Writer-director-actor Mike Binder has had the opportunity to wear many hats in his Hollywood career, but when pressed to choose his favorite, he answered without hesitation. “Writing,” he said. “No question.” Especially in a collaborative medium like film – “everything else is a compromise.”

Jessica Boullion
Binder spoke about his career at the MLB on Wednesday. (Courtesy of Sunlight)

Binder, who wrote, directed and starred in “The Upside of Anger,” spoke Wednesday night to an auditorium of screenwriting students at the MLB, offering several insights from his own career. He touched specifically on the special difficulties screenwriters face. “If you’re looking for respect,” he said wearily, “don’t become a screenwriter.” Shaking his head, Binder mentioned one middle-aged screenwriter who was forced to take notes from a studio head’s eight-year-old son. Even the most admired scripts get the Hollywood treatment: “It’s a great writer, it’s a great script – Who else can we bring on?”

It was, in part, an unwillingness to make such concessions that led to Binder becoming a director – he wanted to protect what he wrote. His ability to make movies on a low budget allowed him the rare chance of getting behind the camera, and Binder has kept at it ever since.

His talk followed a screening of his latest film, “Man About Town,” which is slated for a February release. With a dapper yellow hat and relaxed style, Binder informally took the stage to accept questions and critiques, acknowledging that, although he was already at work on another project and the film was largely complete, “I’ve never met a director who’s done.”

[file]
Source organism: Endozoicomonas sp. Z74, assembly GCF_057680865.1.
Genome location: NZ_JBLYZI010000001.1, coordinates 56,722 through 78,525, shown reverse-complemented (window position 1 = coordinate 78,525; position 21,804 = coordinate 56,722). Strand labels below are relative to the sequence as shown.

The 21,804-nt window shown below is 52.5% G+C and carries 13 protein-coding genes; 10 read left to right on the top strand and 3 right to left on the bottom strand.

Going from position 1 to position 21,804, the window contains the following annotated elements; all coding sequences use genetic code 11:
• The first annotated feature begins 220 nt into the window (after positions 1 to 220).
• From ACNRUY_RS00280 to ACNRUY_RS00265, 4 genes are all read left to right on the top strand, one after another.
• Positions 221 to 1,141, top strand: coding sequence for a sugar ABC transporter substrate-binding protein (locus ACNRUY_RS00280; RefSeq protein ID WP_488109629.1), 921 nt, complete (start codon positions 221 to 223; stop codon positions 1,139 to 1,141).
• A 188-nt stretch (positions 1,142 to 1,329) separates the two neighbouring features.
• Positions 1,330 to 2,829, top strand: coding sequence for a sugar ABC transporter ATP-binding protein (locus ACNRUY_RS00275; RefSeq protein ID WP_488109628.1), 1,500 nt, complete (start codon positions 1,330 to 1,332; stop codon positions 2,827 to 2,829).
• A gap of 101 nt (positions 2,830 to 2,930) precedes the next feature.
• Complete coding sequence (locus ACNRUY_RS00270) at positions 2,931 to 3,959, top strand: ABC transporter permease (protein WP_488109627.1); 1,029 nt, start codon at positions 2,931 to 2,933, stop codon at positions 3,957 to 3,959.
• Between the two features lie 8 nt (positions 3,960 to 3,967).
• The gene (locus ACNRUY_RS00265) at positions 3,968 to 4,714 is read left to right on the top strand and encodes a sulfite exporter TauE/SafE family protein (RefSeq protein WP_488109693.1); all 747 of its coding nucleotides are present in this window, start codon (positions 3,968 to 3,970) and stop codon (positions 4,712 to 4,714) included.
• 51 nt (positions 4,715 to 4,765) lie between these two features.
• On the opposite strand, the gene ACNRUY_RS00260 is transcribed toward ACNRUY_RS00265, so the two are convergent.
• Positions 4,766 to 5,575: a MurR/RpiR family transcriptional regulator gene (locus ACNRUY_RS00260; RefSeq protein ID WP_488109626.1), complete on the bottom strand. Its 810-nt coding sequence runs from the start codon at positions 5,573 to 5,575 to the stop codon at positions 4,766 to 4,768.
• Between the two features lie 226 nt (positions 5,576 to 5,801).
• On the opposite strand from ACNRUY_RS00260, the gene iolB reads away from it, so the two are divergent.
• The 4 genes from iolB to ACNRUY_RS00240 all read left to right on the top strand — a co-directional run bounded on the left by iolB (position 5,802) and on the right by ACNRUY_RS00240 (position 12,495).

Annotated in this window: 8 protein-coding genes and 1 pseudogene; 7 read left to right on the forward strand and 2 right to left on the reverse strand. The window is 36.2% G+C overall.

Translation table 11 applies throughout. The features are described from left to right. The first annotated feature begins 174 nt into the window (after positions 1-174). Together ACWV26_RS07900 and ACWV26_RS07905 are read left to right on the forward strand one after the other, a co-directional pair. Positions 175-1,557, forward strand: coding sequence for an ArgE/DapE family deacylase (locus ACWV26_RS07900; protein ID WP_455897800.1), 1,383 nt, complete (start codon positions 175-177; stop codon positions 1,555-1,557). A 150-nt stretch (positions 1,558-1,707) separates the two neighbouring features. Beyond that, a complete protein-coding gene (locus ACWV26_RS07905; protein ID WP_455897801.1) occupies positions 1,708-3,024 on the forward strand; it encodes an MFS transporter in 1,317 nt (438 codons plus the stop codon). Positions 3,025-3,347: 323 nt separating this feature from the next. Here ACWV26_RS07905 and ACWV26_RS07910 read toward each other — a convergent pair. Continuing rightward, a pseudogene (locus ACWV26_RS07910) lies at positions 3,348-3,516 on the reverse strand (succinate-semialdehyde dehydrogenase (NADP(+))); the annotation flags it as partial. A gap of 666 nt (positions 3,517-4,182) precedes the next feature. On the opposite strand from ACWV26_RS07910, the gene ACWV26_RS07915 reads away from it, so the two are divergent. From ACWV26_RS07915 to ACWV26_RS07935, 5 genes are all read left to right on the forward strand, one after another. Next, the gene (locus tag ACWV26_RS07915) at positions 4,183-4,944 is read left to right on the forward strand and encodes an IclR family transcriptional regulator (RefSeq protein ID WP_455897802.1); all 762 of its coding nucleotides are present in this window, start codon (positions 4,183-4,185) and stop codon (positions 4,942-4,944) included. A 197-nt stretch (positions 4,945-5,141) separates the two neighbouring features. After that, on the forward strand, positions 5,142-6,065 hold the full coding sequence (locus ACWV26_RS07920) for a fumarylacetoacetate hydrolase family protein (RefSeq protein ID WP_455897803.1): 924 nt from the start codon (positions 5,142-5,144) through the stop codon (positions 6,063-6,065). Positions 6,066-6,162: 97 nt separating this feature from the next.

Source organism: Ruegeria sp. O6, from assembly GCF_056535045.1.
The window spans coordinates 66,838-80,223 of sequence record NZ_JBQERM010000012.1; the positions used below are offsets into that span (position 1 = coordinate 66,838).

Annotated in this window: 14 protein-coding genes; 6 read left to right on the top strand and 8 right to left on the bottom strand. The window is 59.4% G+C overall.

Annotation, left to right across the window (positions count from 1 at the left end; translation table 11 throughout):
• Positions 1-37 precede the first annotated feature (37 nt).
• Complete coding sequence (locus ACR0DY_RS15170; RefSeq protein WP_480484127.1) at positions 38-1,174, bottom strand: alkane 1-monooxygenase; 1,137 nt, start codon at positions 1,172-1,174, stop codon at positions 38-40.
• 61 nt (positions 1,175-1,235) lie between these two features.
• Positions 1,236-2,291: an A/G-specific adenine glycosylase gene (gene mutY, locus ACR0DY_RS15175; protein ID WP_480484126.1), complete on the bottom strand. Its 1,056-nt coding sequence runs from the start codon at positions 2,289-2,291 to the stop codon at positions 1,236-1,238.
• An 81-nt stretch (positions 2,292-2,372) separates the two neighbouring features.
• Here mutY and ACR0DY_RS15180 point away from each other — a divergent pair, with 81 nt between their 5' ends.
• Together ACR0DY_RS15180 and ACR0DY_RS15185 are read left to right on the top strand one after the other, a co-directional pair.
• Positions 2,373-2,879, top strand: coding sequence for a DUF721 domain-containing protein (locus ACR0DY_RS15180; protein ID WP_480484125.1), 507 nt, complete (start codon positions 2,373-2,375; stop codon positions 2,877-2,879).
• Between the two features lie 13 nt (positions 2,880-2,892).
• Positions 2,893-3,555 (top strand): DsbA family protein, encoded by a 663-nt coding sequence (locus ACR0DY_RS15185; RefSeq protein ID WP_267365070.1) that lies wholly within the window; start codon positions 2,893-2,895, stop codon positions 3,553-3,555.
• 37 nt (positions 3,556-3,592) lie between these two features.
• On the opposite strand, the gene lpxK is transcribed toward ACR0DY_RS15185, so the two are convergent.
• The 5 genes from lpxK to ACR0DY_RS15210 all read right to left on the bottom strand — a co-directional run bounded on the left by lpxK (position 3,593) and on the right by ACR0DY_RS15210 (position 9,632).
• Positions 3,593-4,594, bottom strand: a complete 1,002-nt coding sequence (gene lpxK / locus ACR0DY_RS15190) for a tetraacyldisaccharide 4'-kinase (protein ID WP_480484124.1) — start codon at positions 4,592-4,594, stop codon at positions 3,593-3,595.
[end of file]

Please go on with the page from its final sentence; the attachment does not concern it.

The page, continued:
One of the first issues addressed was the movie’s style – someone pointed out, justly, that “Man About Town” swung rather wildly from family drama to almost slapstick comedy, freely mixing a wide assortment of genres. Binder nodded as if anticipating the critique. “Man About Town,” he explained, was his opportunity to try a bunch of different things, to really play with film form and create a collage sort of movie. Binder was unapologetic about taking those risks. “In film,” he said, “you have to swing for the fences.”

A question about casting moved the discussion’s focus to “Man About Town” ‘s main star, the unfortunate Ben Affleck, still weathering a notoriously dead stretch of his career. Binder briefly addressed the problem of reputation, noting America’s particular eagerness to brand an actor hot or cold – but spoke more authoritatively on his own approach to actors. Having acted himself, Binder compared casting to a painter selecting a color palette, as each actor brings their own shade to a project.

As a writer particularly, Binder has great respect for the idiosyncrasies an actor can catch in a script – whether a character would say or do a certain thing. “Actors put that character on like a coat, and they’ll tell me where it doesn’t fit,” Binder said.

At the end of the day, Binder considers himself first and foremost a writer, comparing a good morning of writing to the satisfaction after a good workout. Though he writes four or more hours a day, Binder confessed that writing is basically a full-time job – in the shower, out on a run, or in the car, somehow he is always writing. It’s a craft of design. “The harder you work,” he said, “the better you get.”

Binder’s attitude about Hollywood is similarly upbeat. Despite “Man About Town” ‘s Hollywood-shark plot, Binder claims to have no negative statement to make about the industry. An admitted movie-making optimist, Binder preached patience and perseverance for Hollywood hopefuls, as well as a little bit of pushiness – especially for screenwriters. Even after he sold his first script, Binder still had to beg to get to be allowed on set. How’d he finally get on? He recalled it with a laugh: “I promised to be good.”

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